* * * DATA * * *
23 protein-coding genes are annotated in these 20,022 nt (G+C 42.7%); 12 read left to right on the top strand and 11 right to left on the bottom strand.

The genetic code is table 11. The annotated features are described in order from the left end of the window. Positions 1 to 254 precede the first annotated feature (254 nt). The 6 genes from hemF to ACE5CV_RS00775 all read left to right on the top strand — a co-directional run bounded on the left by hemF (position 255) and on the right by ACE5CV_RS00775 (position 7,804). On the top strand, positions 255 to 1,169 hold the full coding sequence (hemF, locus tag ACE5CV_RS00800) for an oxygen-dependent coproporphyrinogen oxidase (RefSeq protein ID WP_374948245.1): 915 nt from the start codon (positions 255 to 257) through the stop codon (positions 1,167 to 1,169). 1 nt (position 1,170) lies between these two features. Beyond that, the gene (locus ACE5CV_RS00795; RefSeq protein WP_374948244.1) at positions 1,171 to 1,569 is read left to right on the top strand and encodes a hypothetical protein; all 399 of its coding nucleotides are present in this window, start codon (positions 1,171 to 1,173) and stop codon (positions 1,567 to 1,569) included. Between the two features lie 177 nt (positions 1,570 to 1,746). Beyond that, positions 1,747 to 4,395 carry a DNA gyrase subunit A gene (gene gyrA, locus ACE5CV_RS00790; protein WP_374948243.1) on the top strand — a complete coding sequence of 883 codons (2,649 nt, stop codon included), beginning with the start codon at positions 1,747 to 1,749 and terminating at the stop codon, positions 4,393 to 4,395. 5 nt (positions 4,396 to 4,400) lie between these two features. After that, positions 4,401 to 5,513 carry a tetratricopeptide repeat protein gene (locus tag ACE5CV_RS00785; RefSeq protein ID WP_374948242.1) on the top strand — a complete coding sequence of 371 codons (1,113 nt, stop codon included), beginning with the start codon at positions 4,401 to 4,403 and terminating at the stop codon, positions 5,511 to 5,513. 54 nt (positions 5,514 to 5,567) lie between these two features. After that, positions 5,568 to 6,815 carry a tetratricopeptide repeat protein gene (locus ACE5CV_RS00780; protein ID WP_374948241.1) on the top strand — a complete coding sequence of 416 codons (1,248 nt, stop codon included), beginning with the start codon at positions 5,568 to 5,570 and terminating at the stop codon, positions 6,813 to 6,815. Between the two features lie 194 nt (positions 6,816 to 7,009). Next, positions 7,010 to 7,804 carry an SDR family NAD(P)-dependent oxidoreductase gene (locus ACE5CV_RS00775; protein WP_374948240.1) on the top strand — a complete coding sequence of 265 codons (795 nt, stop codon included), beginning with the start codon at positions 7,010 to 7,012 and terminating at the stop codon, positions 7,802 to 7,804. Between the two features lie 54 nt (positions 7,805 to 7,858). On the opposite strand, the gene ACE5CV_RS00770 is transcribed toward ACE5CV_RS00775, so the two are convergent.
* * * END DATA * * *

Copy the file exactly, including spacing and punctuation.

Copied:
23 protein-coding genes are annotated in these 20,022 nt (G+C 42.7%); 12 read left to right on the top strand and 11 right to left on the bottom strand.

The genetic code is table 11. The annotated features are described in order from the left end of the window. Positions 1 to 254 precede the first annotated feature (254 nt). The 6 genes from hemF to ACE5CV_RS00775 all read left to right on the top strand — a co-directional run bounded on the left by hemF (position 255) and on the right by ACE5CV_RS00775 (position 7,804). On the top strand, positions 255 to 1,169 hold the full coding sequence (hemF, locus tag ACE5CV_RS00800) for an oxygen-dependent coproporphyrinogen oxidase (RefSeq protein ID WP_374948245.1): 915 nt from the start codon (positions 255 to 257) through the stop codon (positions 1,167 to 1,169). 1 nt (position 1,170) lies between these two features. Beyond that, the gene (locus ACE5CV_RS00795; RefSeq protein WP_374948244.1) at positions 1,171 to 1,569 is read left to right on the top strand and encodes a hypothetical protein; all 399 of its coding nucleotides are present in this window, start codon (positions 1,171 to 1,173) and stop codon (positions 1,567 to 1,569) included. Between the two features lie 177 nt (positions 1,570 to 1,746). Beyond that, positions 1,747 to 4,395 carry a DNA gyrase subunit A gene (gene gyrA, locus ACE5CV_RS00790; protein WP_374948243.1) on the top strand — a complete coding sequence of 883 codons (2,649 nt, stop codon included), beginning with the start codon at positions 1,747 to 1,749 and terminating at the stop codon, positions 4,393 to 4,395. 5 nt (positions 4,396 to 4,400) lie between these two features. After that, positions 4,401 to 5,513 carry a tetratricopeptide repeat protein gene (locus tag ACE5CV_RS00785; RefSeq protein ID WP_374948242.1) on the top strand — a complete coding sequence of 371 codons (1,113 nt, stop codon included), beginning with the start codon at positions 4,401 to 4,403 and terminating at the stop codon, positions 5,511 to 5,513. 54 nt (positions 5,514 to 5,567) lie between these two features. After that, positions 5,568 to 6,815 carry a tetratricopeptide repeat protein gene (locus ACE5CV_RS00780; protein ID WP_374948241.1) on the top strand — a complete coding sequence of 416 codons (1,248 nt, stop codon included), beginning with the start codon at positions 5,568 to 5,570 and terminating at the stop codon, positions 6,813 to 6,815. Between the two features lie 194 nt (positions 6,816 to 7,009). Next, positions 7,010 to 7,804 carry an SDR family NAD(P)-dependent oxidoreductase gene (locus ACE5CV_RS00775; protein WP_374948240.1) on the top strand — a complete coding sequence of 265 codons (795 nt, stop codon included), beginning with the start codon at positions 7,010 to 7,012 and terminating at the stop codon, positions 7,802 to 7,804. Between the two features lie 54 nt (positions 7,805 to 7,858). On the opposite strand, the gene ACE5CV_RS00770 is transcribed toward ACE5CV_RS00775, so the two are convergent.